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revised June 22, 2016

Environmental Health

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Mould

Moulds are a type of fungus that can be found indoors and outdoors. They usually grow where there is moisture, warmth (2° to 40°C), and a food supply (such as clothing, wood or drywall).

Mould spores and the toxins produced by certain moulds may be harmful to vulnerable people.

How could my family and I be exposed?

Mould spores can be released into the air when mouldy material is damaged or disturbed. You could be exposed to mould if you breathe in mould spores, breathe in the toxins that certain moulds produce, swallow mouldy material or directly handle mouldy material.

People who work in certain occupations may have higher exposures to mould.

Is mould harmful to my health?

Exposure to mould does not always have negative effects. However, the following individuals may be more sensitive to mould:

  • children
  • pregnant women
  • the elderly
  • those with asthma, hay fever or other allergies
  • those with weak immune system due to other medical conditions
  • people with specific illnesses such as diabetes or cancer may be more susceptible to infections caused by certain types of mould

What are the symptoms and health effects?

Most symptoms from mould exposure are not serious or long-lasting. Common symptoms may include:

  • runny nose
  • nasal and throat irritation
  • cough
  • wheezing
  • aggravation of asthma
  • allergic reaction

People with asthma, hay fever or other allergies could experience temporary respiratory symptoms when exposed to low amounts of common moulds.

People with weakened immune systems (e.g., from HIV infection, cancer treatment, kidney failure or diabetes) could develop lung infections when exposed to certain moulds, such as Aspergillus.

I am concerned about the health impacts of mould. What should I do?

If you are experiencing any of the symptoms listed above, you should contact your health care provider.

What should I do if I find mould?

If you find small amounts of mould (fewer than three visible patches where each patch is smaller than 1 metre), you should clean the area and try to prevent the mould from returning. If you have more than three patches or the areas are larger, you need a trained professional to assess your home.

To clean mould:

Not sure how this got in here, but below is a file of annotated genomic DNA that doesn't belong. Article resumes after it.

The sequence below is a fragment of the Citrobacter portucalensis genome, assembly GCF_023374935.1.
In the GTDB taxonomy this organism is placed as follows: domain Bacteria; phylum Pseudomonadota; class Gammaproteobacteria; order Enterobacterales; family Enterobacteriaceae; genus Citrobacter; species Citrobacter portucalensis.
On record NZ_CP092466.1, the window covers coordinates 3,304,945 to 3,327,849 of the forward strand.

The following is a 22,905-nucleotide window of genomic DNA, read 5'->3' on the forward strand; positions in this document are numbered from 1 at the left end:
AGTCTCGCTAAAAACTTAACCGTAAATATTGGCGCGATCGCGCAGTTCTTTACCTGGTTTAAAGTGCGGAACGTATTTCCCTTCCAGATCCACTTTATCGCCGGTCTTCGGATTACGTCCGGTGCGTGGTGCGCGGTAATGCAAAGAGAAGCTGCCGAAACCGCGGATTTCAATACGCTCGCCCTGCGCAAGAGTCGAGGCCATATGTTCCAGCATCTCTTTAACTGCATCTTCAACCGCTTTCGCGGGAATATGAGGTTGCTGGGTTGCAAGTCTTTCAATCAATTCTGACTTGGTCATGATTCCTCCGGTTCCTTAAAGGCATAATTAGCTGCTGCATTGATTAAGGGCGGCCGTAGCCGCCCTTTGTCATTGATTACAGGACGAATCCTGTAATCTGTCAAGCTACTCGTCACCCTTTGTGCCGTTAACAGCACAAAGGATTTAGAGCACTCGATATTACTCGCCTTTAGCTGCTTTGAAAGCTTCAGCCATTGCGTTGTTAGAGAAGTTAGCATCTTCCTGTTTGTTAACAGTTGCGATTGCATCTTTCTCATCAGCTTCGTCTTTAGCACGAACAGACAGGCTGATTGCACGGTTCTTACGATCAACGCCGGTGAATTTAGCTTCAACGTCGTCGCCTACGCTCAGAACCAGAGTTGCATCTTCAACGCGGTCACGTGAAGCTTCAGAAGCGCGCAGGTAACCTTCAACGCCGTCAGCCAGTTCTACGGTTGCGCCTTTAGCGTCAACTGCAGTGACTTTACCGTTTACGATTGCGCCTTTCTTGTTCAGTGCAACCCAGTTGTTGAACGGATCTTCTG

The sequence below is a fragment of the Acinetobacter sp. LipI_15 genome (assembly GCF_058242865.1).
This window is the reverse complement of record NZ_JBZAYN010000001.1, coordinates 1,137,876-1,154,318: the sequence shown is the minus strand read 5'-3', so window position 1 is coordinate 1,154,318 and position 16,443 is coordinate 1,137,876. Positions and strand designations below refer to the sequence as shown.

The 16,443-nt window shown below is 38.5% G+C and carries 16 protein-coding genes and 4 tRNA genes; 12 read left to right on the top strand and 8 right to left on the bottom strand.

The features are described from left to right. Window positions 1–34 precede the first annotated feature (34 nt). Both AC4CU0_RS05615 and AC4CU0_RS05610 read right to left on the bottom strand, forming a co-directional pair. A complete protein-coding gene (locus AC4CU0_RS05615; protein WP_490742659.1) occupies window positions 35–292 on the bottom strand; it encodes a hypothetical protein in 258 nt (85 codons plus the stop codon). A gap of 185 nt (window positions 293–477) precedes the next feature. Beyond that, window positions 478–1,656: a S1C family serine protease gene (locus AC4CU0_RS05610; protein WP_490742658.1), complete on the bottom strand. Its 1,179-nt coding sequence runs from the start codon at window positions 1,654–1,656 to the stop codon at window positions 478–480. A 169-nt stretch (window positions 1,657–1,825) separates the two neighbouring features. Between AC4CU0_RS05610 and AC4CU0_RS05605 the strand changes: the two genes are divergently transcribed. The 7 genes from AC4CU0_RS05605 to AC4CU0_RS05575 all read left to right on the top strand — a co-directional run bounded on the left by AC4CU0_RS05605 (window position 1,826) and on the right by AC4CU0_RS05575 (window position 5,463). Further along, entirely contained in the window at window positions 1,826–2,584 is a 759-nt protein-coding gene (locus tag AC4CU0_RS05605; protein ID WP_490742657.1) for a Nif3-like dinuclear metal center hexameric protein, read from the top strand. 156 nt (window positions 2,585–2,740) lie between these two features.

1. Use personal protective equipment such as safety glasses, gloves and an N95 mask capable of filtering fine particles
  2. Mix detergent with warm water, according to the instructions on the label
  3. Use a sponge or rag to apply the detergent solution to the mouldy surface. Scrub the area
  4. Thoroughly dry the surface by using a dehumidifier or fan
  5. Dispose of used sponges or rags

To prevent mould from growing:

  • Fix any water leaks as quickly as possible
  • If you experience water damage in your home, remove all water-soaked materials (e.g., carpets)
  • Use a dehumidifier or air conditioner during humid months
  • Keep the humidity in your home below 50 per cent
  • Use exhaust fans in washrooms and kitchens when steam is being generated e.g., during or after taking a bath or shower
  • Avoid carpeting in washrooms and basements
  • Add mould inhibitors to paint before applying

If you find mould on porous materials e.g. boxes, ceiling tiles, carpets, they should be discarded.

If you find mould on non-porous materials such as metal, glass, hard plastics, these items can be cleaned and re-used if they are structurally sound.

Mould and school portables

School portables tend to be sources of mould because they are susceptible to water leaks and they often have poor ventilation or humidity control.

Peel Public Health provides advice to the Peel District School Board and the Dufferin-Peel Catholic District School Board on inspecting, cleaning and maintaining portable classrooms. It is the responsibility of each school board to inspect, clean and maintain school buildings and portables for the health and safety of all occupants.

If you have concerns about mould in your child's school, Peel Public Health recommends that you contact the school principal or a member of the School Council. Although the low level of mould exposure at school is unlikely to cause serious health problems, you should take your child to see a doctor if he/she has nose or eye irritation, coughing, congestion or aggravated asthma.

Resources and links

Information on mould

Peel School Boards


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Revised: June 22, 2016

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